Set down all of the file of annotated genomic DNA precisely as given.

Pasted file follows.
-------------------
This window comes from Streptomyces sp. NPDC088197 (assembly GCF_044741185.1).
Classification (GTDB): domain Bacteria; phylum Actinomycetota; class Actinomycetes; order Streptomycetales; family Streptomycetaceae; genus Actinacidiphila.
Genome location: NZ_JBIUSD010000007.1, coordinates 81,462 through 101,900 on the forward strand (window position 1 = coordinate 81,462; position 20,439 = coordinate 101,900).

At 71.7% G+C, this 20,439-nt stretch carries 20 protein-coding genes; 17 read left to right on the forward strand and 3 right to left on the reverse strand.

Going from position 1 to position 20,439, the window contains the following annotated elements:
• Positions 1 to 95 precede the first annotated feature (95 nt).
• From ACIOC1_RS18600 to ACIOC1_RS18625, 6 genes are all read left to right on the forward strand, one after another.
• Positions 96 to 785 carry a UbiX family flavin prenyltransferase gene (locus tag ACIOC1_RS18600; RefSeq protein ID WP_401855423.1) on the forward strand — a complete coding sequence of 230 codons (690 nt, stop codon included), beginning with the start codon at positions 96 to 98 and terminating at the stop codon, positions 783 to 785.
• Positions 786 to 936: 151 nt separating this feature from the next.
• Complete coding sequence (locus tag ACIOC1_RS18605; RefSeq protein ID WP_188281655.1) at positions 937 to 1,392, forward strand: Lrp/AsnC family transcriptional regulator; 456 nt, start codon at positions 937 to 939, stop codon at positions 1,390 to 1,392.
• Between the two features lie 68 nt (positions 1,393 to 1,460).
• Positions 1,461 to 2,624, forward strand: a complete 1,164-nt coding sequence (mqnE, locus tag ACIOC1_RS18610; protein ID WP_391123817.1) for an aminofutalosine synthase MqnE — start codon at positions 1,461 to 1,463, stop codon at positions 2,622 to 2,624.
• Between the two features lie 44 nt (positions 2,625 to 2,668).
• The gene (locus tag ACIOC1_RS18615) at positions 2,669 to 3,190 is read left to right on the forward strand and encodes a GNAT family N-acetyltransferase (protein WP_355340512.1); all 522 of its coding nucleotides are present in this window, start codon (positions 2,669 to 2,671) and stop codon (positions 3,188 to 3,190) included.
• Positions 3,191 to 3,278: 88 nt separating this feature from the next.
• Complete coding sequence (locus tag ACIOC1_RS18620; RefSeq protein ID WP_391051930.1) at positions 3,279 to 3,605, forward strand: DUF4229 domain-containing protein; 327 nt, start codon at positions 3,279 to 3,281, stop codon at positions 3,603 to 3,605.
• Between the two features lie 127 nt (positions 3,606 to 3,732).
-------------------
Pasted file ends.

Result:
This window comes from Streptomyces sp. NPDC088197 (assembly GCF_044741185.1).
Classification (GTDB): domain Bacteria; phylum Actinomycetota; class Actinomycetes; order Streptomycetales; family Streptomycetaceae; genus Actinacidiphila.
Genome location: NZ_JBIUSD010000007.1, coordinates 81,462 through 101,900 on the forward strand (window position 1 = coordinate 81,462; position 20,439 = coordinate 101,900).

At 71.7% G+C, this 20,439-nt stretch carries 20 protein-coding genes; 17 read left to right on the forward strand and 3 right to left on the reverse strand.

Going from position 1 to position 20,439, the window contains the following annotated elements:
• Positions 1 to 95 precede the first annotated feature (95 nt).
• From ACIOC1_RS18600 to ACIOC1_RS18625, 6 genes are all read left to right on the forward strand, one after another.
• Positions 96 to 785 carry a UbiX family flavin prenyltransferase gene (locus tag ACIOC1_RS18600; RefSeq protein ID WP_401855423.1) on the forward strand — a complete coding sequence of 230 codons (690 nt, stop codon included), beginning with the start codon at positions 96 to 98 and terminating at the stop codon, positions 783 to 785.
• Positions 786 to 936: 151 nt separating this feature from the next.
• Complete coding sequence (locus tag ACIOC1_RS18605; RefSeq protein ID WP_188281655.1) at positions 937 to 1,392, forward strand: Lrp/AsnC family transcriptional regulator; 456 nt, start codon at positions 937 to 939, stop codon at positions 1,390 to 1,392.
• Between the two features lie 68 nt (positions 1,393 to 1,460).
• Positions 1,461 to 2,624, forward strand: a complete 1,164-nt coding sequence (mqnE, locus tag ACIOC1_RS18610; protein ID WP_391123817.1) for an aminofutalosine synthase MqnE — start codon at positions 1,461 to 1,463, stop codon at positions 2,622 to 2,624.
• Between the two features lie 44 nt (positions 2,625 to 2,668).
• The gene (locus tag ACIOC1_RS18615) at positions 2,669 to 3,190 is read left to right on the forward strand and encodes a GNAT family N-acetyltransferase (protein WP_355340512.1); all 522 of its coding nucleotides are present in this window, start codon (positions 2,669 to 2,671) and stop codon (positions 3,188 to 3,190) included.
• Positions 3,191 to 3,278: 88 nt separating this feature from the next.
• Complete coding sequence (locus tag ACIOC1_RS18620; RefSeq protein ID WP_391051930.1) at positions 3,279 to 3,605, forward strand: DUF4229 domain-containing protein; 327 nt, start codon at positions 3,279 to 3,281, stop codon at positions 3,603 to 3,605.
• Between the two features lie 127 nt (positions 3,606 to 3,732).